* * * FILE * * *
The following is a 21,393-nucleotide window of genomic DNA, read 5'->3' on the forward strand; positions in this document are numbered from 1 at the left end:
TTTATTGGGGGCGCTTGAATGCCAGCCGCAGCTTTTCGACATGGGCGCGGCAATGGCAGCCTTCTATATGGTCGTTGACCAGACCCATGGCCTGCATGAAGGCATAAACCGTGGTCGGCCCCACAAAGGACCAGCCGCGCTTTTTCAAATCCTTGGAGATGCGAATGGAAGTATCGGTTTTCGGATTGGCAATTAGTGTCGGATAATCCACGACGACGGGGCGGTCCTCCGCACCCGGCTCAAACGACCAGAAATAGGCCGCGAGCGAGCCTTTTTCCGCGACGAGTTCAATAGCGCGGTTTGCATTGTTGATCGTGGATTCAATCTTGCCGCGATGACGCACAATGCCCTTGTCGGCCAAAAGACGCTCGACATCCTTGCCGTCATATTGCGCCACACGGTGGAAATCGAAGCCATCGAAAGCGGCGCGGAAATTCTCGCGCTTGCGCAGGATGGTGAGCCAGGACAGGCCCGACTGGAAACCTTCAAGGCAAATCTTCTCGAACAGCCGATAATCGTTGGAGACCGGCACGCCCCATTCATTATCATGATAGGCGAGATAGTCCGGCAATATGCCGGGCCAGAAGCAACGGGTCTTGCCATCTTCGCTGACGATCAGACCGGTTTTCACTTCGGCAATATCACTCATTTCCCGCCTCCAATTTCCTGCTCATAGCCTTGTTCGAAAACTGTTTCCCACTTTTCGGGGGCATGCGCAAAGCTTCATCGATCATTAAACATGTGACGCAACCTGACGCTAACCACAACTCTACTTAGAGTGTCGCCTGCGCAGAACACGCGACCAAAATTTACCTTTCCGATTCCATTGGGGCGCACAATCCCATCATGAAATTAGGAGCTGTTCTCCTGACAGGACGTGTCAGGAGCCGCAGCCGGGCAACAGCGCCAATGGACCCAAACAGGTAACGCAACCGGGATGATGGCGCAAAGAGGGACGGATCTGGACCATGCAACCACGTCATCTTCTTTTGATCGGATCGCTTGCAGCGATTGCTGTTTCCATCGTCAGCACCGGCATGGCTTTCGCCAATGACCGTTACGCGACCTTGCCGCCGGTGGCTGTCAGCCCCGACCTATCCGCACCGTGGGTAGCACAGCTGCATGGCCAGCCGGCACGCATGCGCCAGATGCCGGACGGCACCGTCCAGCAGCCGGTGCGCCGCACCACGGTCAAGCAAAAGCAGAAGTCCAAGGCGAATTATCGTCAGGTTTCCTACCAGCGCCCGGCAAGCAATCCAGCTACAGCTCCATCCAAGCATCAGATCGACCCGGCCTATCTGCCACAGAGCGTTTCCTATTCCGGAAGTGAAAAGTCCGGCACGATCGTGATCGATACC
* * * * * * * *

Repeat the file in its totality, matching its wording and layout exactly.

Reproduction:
The following is a 21,393-nucleotide window of genomic DNA, read 5'->3' on the forward strand; positions in this document are numbered from 1 at the left end:
TTTATTGGGGGCGCTTGAATGCCAGCCGCAGCTTTTCGACATGGGCGCGGCAATGGCAGCCTTCTATATGGTCGTTGACCAGACCCATGGCCTGCATGAAGGCATAAACCGTGGTCGGCCCCACAAAGGACCAGCCGCGCTTTTTCAAATCCTTGGAGATGCGAATGGAAGTATCGGTTTTCGGATTGGCAATTAGTGTCGGATAATCCACGACGACGGGGCGGTCCTCCGCACCCGGCTCAAACGACCAGAAATAGGCCGCGAGCGAGCCTTTTTCCGCGACGAGTTCAATAGCGCGGTTTGCATTGTTGATCGTGGATTCAATCTTGCCGCGATGACGCACAATGCCCTTGTCGGCCAAAAGACGCTCGACATCCTTGCCGTCATATTGCGCCACACGGTGGAAATCGAAGCCATCGAAAGCGGCGCGGAAATTCTCGCGCTTGCGCAGGATGGTGAGCCAGGACAGGCCCGACTGGAAACCTTCAAGGCAAATCTTCTCGAACAGCCGATAATCGTTGGAGACCGGCACGCCCCATTCATTATCATGATAGGCGAGATAGTCCGGCAATATGCCGGGCCAGAAGCAACGGGTCTTGCCATCTTCGCTGACGATCAGACCGGTTTTCACTTCGGCAATATCACTCATTTCCCGCCTCCAATTTCCTGCTCATAGCCTTGTTCGAAAACTGTTTCCCACTTTTCGGGGGCATGCGCAAAGCTTCATCGATCATTAAACATGTGACGCAACCTGACGCTAACCACAACTCTACTTAGAGTGTCGCCTGCGCAGAACACGCGACCAAAATTTACCTTTCCGATTCCATTGGGGCGCACAATCCCATCATGAAATTAGGAGCTGTTCTCCTGACAGGACGTGTCAGGAGCCGCAGCCGGGCAACAGCGCCAATGGACCCAAACAGGTAACGCAACCGGGATGATGGCGCAAAGAGGGACGGATCTGGACCATGCAACCACGTCATCTTCTTTTGATCGGATCGCTTGCAGCGATTGCTGTTTCCATCGTCAGCACCGGCATGGCTTTCGCCAATGACCGTTACGCGACCTTGCCGCCGGTGGCTGTCAGCCCCGACCTATCCGCACCGTGGGTAGCACAGCTGCATGGCCAGCCGGCACGCATGCGCCAGATGCCGGACGGCACCGTCCAGCAGCCGGTGCGCCGCACCACGGTCAAGCAAAAGCAGAAGTCCAAGGCGAATTATCGTCAGGTTTCCTACCAGCGCCCGGCAAGCAATCCAGCTACAGCTCCATCCAAGCATCAGATCGACCCGGCCTATCTGCCACAGAGCGTTTCCTATTCCGGAAGTGAAAAGTCCGGCACGATCGTGATCGATACC